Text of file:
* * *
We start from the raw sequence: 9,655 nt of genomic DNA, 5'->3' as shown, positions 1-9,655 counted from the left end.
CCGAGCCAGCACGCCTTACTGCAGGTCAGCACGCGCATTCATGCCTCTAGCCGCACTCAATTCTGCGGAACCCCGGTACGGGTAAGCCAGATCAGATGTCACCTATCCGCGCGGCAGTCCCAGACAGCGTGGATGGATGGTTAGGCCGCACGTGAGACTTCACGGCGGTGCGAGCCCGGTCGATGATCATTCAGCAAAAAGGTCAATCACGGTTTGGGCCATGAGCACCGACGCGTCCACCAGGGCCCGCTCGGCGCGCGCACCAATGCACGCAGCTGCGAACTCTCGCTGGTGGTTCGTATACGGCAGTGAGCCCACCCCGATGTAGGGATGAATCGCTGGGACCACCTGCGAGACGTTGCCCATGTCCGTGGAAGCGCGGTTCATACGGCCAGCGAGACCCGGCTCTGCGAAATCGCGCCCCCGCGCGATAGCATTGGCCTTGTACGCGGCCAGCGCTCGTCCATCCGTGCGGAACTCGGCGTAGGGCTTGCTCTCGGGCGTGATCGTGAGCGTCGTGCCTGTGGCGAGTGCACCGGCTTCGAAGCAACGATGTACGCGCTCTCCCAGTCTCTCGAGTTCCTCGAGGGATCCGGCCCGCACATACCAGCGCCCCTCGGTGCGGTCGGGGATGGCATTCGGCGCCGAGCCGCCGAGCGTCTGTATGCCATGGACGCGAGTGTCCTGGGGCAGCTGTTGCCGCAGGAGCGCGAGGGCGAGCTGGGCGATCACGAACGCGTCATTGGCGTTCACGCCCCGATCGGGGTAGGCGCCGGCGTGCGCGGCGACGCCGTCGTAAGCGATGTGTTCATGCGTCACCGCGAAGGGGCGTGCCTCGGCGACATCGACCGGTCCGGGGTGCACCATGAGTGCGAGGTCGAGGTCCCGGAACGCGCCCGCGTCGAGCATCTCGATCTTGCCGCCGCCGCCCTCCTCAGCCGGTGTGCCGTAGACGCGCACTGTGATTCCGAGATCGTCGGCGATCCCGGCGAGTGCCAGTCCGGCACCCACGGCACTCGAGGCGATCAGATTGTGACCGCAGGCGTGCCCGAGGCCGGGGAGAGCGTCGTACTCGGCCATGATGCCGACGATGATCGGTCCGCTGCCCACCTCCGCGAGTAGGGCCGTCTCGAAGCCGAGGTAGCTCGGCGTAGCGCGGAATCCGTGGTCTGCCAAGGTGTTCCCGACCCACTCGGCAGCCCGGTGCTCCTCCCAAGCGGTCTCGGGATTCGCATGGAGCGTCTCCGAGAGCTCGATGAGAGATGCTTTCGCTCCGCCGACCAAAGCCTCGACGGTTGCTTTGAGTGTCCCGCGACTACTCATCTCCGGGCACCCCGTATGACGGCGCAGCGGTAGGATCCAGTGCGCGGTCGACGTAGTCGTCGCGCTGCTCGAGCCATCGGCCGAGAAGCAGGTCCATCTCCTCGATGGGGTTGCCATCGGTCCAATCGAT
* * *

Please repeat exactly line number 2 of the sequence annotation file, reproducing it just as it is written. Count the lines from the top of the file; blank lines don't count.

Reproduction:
CCGAGCCAGCACGCCTTACTGCAGGTCAGCACGCGCATTCATGCCTCTAGCCGCACTCAATTCTGCGGAACCCCGGTACGGGTAAGCCAGATCAGATGTCACCTATCCGCGCGGCAGTCCCAGACAGCGTGGATGGATGGTTAGGCCGCACGTGAGACTTCACGGCGGTGCGAGCCCGGTCGATGATCATTCAGCAAAAAGGTCAATCACGGTTTGGGCCATGAGCACCGACGCGTCCACCAGGGCCCGCTCGGCGCGCGCACCAATGCACGCAGCTGCGAACTCTCGCTGGTGGTTCGTATACGGCAGTGAGCCCACCCCGATGTAGGGATGAATCGCTGGGACCACCTGCGAGACGTTGCCCATGTCCGTGGAAGCGCGGTTCATACGGCCAGCGAGACCCGGCTCTGCGAAATCGCGCCCCCGCGCGATAGCATTGGCCTTGTACGCGGCCAGCGCTCGTCCATCCGTGCGGAACTCGGCGTAGGGCTTGCTCTCGGGCGTGATCGTGAGCGTCGTGCCTGTGGCGAGTGCACCGGCTTCGAAGCAACGATGTACGCGCTCTCCCAGTCTCTCGAGTTCCTCGAGGGATCCGGCCCGCACATACCAGCGCCCCTCGGTGCGGTCGGGGATGGCATTCGGCGCCGAGCCGCCGAGCGTCTGTATGCCATGGACGCGAGTGTCCTGGGGCAGCTGTTGCCGCAGGAGCGCGAGGGCGAGCTGGGCGATCACGAACGCGTCATTGGCGTTCACGCCCCGATCGGGGTAGGCGCCGGCGTGCGCGGCGACGCCGTCGTAAGCGATGTGTTCATGCGTCACCGCGAAGGGGCGTGCCTCGGCGACATCGACCGGTCCGGGGTGCACCATGAGTGCGAGGTCGAGGTCCCGGAACGCGCCCGCGTCGAGCATCTCGATCTTGCCGCCGCCGCCCTCCTCAGCCGGTGTGCCGTAGACGCGCACTGTGATTCCGAGATCGTCGGCGATCCCGGCGAGTGCCAGTCCGGCACCCACGGCACTCGAGGCGATCAGATTGTGACCGCAGGCGTGCCCGAGGCCGGGGAGAGCGTCGTACTCGGCCATGATGCCGACGATGATCGGTCCGCTGCCCACCTCCGCGAGTAGGGCCGTCTCGAAGCCGAGGTAGCTCGGCGTAGCGCGGAATCCGTGGTCTGCCAAGGTGTTCCCGACCCACTCGGCAGCCCGGTGCTCCTCCCAAGCGGTCTCGGGATTCGCATGGAGCGTCTCCGAGAGCTCGATGAGAGATGCTTTCGCTCCGCCGACCAAAGCCTCGACGGTTGCTTTGAGTGTCCCGCGACTACTCATCTCCGGGCACCCCGTATGACGGCGCAGCGGTAGGATCCAGTGCGCGGTCGACGTAGTCGTCGCGCTGCTCGAGCCATCGGCCGAGAAGCAGGTCCATCTCCTCGATGGGGTTGCCATCGGTCCAATCGAT